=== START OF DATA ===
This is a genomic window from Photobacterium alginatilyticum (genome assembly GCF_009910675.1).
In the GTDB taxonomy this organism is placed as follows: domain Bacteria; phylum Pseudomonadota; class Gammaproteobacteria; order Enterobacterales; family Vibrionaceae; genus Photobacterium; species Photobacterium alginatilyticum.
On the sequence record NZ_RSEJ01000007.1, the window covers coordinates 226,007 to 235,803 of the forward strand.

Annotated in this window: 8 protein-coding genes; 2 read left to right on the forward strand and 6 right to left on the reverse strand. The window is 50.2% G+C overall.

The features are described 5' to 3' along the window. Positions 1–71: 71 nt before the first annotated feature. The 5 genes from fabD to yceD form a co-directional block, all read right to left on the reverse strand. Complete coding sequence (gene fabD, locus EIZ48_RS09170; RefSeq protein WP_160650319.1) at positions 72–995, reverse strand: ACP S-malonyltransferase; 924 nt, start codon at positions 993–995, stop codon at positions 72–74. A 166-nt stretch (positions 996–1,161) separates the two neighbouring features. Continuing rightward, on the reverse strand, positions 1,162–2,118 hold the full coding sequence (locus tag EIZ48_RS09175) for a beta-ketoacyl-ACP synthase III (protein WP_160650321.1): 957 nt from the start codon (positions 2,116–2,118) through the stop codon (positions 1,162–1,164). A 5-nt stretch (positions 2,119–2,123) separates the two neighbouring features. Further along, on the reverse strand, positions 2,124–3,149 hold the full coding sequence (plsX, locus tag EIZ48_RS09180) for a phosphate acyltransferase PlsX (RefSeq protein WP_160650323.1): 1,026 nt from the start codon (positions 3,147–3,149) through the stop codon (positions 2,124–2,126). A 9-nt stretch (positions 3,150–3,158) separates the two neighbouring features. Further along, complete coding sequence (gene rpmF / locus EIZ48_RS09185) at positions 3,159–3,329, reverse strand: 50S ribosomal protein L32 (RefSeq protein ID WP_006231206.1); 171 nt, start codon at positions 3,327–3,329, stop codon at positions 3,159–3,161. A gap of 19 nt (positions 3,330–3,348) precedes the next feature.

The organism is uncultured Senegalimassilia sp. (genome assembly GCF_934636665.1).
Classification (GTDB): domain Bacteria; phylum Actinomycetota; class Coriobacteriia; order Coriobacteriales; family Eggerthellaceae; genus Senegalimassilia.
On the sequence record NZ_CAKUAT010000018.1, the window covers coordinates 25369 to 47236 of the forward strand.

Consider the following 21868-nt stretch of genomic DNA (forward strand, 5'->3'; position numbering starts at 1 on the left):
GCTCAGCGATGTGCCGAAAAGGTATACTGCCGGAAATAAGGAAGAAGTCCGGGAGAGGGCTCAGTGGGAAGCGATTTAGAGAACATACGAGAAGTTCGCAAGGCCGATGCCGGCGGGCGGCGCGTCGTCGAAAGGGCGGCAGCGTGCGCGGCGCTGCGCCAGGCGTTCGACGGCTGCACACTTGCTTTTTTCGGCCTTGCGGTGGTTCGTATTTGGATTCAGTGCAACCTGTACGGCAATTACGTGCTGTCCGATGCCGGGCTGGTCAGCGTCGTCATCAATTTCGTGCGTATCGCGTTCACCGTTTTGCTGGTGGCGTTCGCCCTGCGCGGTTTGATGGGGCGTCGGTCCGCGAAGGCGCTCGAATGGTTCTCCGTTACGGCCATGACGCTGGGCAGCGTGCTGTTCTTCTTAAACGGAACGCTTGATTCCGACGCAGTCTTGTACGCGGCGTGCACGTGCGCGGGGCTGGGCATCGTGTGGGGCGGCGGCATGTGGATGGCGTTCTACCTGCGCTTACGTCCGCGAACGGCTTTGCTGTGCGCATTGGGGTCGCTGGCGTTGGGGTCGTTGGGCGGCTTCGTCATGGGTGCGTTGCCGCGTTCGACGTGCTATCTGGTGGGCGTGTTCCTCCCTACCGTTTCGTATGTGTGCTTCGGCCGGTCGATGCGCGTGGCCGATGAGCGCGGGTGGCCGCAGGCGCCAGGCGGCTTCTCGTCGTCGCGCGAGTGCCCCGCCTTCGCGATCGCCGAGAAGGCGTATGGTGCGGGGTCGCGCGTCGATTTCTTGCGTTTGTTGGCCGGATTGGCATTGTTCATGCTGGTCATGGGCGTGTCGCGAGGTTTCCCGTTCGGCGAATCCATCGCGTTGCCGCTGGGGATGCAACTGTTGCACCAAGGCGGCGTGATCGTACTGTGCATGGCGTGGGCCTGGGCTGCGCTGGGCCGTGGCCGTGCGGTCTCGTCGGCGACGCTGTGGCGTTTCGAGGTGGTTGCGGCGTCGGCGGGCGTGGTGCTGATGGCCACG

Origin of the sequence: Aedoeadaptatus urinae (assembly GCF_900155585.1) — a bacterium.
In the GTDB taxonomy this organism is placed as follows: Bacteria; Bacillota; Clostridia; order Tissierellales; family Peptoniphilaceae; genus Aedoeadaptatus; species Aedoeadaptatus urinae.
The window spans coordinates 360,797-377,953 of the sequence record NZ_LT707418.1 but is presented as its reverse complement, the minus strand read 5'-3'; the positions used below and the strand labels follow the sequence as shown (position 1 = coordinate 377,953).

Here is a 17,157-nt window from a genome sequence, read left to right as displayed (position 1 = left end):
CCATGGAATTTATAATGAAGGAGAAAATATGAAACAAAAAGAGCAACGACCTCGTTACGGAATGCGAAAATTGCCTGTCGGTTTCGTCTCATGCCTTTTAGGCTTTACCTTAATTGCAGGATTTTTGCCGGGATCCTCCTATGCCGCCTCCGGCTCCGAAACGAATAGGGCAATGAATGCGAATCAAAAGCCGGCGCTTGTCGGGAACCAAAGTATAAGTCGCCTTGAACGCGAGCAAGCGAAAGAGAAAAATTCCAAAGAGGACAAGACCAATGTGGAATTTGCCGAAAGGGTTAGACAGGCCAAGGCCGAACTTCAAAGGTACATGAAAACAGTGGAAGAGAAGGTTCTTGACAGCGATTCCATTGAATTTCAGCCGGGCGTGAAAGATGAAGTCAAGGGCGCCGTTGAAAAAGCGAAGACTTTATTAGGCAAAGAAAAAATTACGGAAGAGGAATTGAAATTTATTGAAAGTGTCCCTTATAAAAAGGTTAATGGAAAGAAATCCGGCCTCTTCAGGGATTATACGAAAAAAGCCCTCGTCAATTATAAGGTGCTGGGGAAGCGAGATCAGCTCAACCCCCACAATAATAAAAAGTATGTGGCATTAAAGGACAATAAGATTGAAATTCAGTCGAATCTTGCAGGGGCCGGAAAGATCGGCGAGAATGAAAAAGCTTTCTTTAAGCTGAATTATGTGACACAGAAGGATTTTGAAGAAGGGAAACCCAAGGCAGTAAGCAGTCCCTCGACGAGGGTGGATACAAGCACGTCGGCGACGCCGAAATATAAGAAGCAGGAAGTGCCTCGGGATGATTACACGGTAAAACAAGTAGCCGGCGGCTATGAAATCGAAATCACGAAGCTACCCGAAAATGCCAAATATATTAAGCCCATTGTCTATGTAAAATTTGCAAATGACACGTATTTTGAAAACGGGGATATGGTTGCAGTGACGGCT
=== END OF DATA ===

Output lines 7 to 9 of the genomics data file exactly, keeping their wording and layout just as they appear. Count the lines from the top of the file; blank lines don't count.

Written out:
Classification (GTDB): domain Bacteria; phylum Actinomycetota; class Coriobacteriia; order Coriobacteriales; family Eggerthellaceae; genus Senegalimassilia.
On the sequence record NZ_CAKUAT010000018.1, the window covers coordinates 25369 to 47236 of the forward strand.

Consider the following 21868-nt stretch of genomic DNA (forward strand, 5'->3'; position numbering starts at 1 on the left):